making theatre histories for the future
Women: taboos of stage and stories
by Monirah Hashemi
Tue 10 July 2018
Candid Arts Trust
3-5 Torrens Street
An Afghan playwright, actress and filmmaker who has worked in Kabul as an artist, Monirah Hashemi puts women’s stories and narratives at the core of her work. Currently living in Sweden, she will be in London from 8th to 18th July 2018 for the staged reading of her new play at Camden’s People Theatre on 16th July, produced by Palindrome Productions. This talk will be an extraordinary opportunity to learn first-hand about her exceptional work, as well as the motivation and circumstances behind it.
The talk will be centered around Monirah Hashemi's aim to break the taboo of female representation in Afghanistan - in stories in general, and on the stage in particular. Women’s experiences of war, violence and love; their hopes, their struggles, their battles and dreams - rarely heard, even more rarely published or acknowledged internationally - take centre-stage under her pen.
Hashemi refers to the female body as a battlefield dominated by men: it is the main topic of constant discussions, men’s greatest concern, as well as a central issue of their endless war. Yet the female body has been largely ignored at a larger scale in its active, sentient, capable, and fighting dimensions.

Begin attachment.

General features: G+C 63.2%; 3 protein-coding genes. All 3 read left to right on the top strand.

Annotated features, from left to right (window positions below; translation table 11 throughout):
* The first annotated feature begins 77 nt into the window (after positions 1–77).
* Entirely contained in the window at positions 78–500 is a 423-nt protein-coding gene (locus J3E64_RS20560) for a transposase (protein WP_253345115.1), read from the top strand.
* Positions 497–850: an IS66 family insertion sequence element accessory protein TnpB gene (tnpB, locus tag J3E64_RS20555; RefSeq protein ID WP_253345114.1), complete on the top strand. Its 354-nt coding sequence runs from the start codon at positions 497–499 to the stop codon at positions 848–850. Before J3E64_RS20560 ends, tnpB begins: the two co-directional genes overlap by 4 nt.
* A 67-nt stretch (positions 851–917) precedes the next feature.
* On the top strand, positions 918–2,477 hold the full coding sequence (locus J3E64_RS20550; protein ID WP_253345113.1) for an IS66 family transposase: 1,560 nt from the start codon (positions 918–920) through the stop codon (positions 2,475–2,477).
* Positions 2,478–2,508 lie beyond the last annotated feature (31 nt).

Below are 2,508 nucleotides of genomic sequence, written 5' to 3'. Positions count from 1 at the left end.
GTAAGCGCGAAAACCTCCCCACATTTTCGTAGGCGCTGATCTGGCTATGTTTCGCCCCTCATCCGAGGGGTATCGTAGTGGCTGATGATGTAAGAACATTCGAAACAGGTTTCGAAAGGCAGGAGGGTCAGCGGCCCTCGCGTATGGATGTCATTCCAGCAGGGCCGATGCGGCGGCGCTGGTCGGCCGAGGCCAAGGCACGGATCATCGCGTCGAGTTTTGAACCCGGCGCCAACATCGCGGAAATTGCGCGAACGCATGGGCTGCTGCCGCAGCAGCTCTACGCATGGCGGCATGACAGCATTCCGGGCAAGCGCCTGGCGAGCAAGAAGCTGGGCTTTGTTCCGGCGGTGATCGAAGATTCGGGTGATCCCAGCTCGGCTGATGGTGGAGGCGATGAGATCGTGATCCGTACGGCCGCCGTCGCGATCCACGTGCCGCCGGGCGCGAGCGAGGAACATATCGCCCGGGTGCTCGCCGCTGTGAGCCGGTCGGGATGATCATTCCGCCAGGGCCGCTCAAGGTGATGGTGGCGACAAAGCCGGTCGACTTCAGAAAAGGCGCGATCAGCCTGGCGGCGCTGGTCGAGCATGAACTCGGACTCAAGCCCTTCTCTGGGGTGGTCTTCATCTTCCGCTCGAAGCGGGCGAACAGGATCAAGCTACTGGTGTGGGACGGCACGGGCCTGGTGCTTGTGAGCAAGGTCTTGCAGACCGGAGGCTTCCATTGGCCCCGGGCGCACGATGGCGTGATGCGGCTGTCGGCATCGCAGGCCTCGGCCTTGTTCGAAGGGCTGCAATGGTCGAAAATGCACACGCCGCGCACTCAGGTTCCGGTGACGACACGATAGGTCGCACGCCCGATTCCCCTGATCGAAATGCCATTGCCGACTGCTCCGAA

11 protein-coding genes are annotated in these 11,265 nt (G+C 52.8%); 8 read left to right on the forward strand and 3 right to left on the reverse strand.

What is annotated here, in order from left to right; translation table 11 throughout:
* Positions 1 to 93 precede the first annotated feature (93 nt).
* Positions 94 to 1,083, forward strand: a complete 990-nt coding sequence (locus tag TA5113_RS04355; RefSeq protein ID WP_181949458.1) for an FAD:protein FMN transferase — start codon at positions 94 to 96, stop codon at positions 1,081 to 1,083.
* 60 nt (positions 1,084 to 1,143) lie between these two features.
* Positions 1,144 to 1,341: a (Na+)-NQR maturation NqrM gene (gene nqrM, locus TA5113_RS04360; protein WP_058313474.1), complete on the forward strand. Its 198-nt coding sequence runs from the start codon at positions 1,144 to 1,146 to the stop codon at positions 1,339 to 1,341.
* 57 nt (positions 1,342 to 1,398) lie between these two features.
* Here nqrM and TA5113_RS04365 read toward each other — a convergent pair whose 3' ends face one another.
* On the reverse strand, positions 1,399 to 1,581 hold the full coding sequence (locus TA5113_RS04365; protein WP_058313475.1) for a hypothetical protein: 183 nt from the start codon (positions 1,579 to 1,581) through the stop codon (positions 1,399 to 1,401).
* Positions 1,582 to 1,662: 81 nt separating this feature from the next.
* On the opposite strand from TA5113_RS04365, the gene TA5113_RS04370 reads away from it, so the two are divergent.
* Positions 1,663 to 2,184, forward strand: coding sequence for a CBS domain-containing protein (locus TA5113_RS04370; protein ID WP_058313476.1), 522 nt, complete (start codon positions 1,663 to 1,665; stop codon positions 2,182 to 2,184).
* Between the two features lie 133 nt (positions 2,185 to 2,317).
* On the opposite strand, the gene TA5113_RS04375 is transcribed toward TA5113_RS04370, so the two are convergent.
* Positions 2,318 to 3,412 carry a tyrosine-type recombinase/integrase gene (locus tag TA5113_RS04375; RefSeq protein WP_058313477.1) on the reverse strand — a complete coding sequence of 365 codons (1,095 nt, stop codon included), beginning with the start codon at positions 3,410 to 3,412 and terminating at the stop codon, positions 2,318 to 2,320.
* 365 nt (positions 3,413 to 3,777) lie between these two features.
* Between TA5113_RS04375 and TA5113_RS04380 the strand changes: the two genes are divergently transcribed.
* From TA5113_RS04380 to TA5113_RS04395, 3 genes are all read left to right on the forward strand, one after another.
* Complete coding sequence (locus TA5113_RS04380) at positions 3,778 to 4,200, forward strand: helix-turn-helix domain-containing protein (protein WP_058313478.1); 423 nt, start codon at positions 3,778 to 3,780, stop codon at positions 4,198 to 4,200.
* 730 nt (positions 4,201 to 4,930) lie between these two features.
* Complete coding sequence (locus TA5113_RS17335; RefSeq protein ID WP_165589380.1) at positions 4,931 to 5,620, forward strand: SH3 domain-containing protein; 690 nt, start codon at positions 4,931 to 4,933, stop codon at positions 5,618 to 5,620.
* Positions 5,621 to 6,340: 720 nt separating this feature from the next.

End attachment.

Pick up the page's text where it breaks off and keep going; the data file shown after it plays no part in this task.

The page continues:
In her talk, Hashemi recounts her own battle in reclaiming narratives by women and about women, away from the single-story that represents them as victims, and introducing them as “rebels against old and backwards thoughts, traditions and systems; warriors and survivors of hardships and severe rules”.
One of the keys for change is to make women’s stories available to the public. Because only by knowing what women go through will we be able to inspire and create lasting change in their lives. It is therefore extremely important that stories of immigrant/migrant women are told on stages in Europe: so that we get to know their stories, but also to more closely examine our own.
Hashemi has been commissioned by Palindrome Productions, a theatre company dedicated to women’s work, to write a play that will become the fourth constituent of Palindrome’s Sahar Speaks series of plays. These plays are the result of Palindrome’s partnership with Sahar Speaks in 2017, in which three articles written by Afghan women journalists were adapted for the stage and performed in London in mid-October at Theatre503.
Support for this residency was provided by the College of the Arts and Sciences: Arts and Humanities Grant, the Department of Women’s, Gender and Sexuality Studies, and the Coca-Cola Critical Difference for Women Grants for Research on Women, Gender and Gender Equity.